Vani cites Basham on the relationship between the three sources: "Generally, Dharma was thought to override all other sources of law, though the Arthashastra maintained that the royal ordinance overrides the others. However, this doctrine is ascribed to the totalitarianism of the Mauryas, which few jurists would have supported".

Vani lists the four bases of justice (in the order of increasing importance) citing Arthashastra verses 3.1.39 & 40: dharma based on truth; evidence based on witness testimony; custom based on accepted tradition and royal edicts based on promulgated law.

Cullet & Gupta (page 4) cite the same four bases from Arthashastra. They concur with Vani that the kings were required to ensure dharma and let existing customs continue.

Water rights under Hindu law have been described earlier in adequate detail. The brief discussion here is to establish the theoretical foundation of these rights.

Indian Water law under Muslim rulers

Cullet & Gupta cite (page 5) IA Siddiqui to show the "Islamic rulers refrained from significant intervention in existing arrangements". This may have been with because "the relatively high availability of water in India precluded conflicts with Islamic norms".

Vani concurs (page 13) quoting Marc Galanter:

"Under Muslim rule, the judicial system remained a plural one. Muslim populations were governed by Muslim law in criminal, civil and family matters and disputes settled before royal courts established in cities and administrative centers. Hindus were generally allowed their own tribunals in civil matters. When such matters came before royal courts, Hindu law was applied and sustained by the sanctions of the State. While there was a hierarchy of courts and rights of appeal, there was no supervision of lower courts. No attempt was made to control the administration of law in the villages".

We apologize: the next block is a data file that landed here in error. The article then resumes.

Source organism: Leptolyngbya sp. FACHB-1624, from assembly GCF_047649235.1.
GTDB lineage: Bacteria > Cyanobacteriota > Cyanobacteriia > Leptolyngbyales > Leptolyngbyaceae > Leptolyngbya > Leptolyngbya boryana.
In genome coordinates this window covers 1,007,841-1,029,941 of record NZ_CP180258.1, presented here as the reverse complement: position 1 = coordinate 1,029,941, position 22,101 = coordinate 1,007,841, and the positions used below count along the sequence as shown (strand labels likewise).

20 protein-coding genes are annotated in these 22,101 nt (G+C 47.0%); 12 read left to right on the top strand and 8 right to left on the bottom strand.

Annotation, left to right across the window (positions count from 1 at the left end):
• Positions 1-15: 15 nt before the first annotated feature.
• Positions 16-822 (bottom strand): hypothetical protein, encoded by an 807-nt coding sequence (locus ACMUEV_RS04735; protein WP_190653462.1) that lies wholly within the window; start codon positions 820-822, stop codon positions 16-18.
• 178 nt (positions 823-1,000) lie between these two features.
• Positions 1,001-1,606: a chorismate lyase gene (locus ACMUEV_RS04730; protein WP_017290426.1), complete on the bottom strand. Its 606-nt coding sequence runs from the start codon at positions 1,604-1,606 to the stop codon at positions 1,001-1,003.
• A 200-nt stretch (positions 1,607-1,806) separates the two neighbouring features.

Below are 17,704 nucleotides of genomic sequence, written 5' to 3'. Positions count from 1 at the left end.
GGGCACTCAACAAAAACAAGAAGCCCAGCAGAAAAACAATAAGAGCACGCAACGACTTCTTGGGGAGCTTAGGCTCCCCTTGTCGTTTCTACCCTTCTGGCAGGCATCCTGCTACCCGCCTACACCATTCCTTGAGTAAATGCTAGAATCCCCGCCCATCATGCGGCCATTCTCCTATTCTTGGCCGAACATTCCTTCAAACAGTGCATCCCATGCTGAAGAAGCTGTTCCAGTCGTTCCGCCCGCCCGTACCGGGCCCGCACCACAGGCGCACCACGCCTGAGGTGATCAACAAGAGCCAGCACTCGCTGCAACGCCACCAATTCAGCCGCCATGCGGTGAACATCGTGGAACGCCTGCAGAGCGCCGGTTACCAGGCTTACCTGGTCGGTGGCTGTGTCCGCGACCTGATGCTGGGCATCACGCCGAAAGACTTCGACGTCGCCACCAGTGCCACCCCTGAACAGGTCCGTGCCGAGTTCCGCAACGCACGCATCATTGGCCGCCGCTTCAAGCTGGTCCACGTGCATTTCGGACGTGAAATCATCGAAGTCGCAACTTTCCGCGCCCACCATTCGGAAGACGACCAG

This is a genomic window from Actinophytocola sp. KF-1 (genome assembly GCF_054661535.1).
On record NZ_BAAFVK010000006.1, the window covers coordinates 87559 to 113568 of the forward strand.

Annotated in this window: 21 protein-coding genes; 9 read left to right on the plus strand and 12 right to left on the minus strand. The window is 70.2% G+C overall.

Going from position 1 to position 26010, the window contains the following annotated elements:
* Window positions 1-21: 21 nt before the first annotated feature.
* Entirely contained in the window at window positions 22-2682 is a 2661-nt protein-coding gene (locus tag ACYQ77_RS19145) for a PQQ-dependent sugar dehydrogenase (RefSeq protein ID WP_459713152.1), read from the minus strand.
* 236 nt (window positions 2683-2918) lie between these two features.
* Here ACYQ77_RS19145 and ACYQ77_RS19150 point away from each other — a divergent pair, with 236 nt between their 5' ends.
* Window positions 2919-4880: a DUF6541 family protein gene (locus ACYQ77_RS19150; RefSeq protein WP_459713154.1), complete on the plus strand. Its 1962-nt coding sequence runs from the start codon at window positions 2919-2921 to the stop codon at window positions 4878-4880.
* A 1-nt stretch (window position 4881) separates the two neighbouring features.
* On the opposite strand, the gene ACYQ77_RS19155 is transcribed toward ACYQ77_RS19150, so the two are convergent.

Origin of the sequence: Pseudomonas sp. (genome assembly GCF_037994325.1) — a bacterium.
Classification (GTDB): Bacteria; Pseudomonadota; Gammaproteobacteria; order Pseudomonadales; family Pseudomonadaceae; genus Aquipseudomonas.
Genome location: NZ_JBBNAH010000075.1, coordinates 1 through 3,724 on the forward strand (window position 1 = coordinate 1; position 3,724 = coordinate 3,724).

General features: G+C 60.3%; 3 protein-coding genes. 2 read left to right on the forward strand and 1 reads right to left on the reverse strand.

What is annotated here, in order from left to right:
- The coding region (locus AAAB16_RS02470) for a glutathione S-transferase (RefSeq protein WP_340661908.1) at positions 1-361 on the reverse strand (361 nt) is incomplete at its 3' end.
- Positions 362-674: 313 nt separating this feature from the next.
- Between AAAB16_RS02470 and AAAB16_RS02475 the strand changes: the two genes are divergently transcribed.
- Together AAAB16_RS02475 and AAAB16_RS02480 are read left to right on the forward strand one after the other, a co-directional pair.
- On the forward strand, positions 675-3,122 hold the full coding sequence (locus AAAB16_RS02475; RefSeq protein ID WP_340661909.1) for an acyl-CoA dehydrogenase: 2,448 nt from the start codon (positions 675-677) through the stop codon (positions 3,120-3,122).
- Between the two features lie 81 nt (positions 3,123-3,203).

These findings are consistent with the fact that India was generally not regarded as a dar al-salam under Muslim rule.

Water law under the British Raj

Cullet & Gupta write (pages 5-6) the British did not, until 1857 (i.e. under "company rule") interfere with local custom unless it impacts their own policies. After the assumption of direct crown control in 1858, they began to invest in and regulate canals & irrigation.

The authors cite Dellapenna:

"British colonial water law had two main strands. First, control over water and rights to water were regulated through the progressive introduction of common law principles, emphasizing the rights of landowners to access water. For surface waters, riparian rights allow a landowner the right to take a reasonable portion of the flow of a watercourse".

The laws established in the above pursuit include:

·         Embankment Regulation, 1829
·         Bengal Embankment Act, 1855
·         Northern India Canal and Drainage Act, 1873
·         Indian Easements Act, 1882

Cullet & Gupta consider the Northern India Canal and Drainage Act, 1873, as an important enactment in the evolution of Indian water law. This law regulated irrigation, navigation and drainage in much of North India.

They write "While this Act did not directly assert the state’s ownership over surface waters, it recognized the right of the Government to ‘use and control for public purposes the water of all rivers and streams flowing in natural channels, and of all lakes’".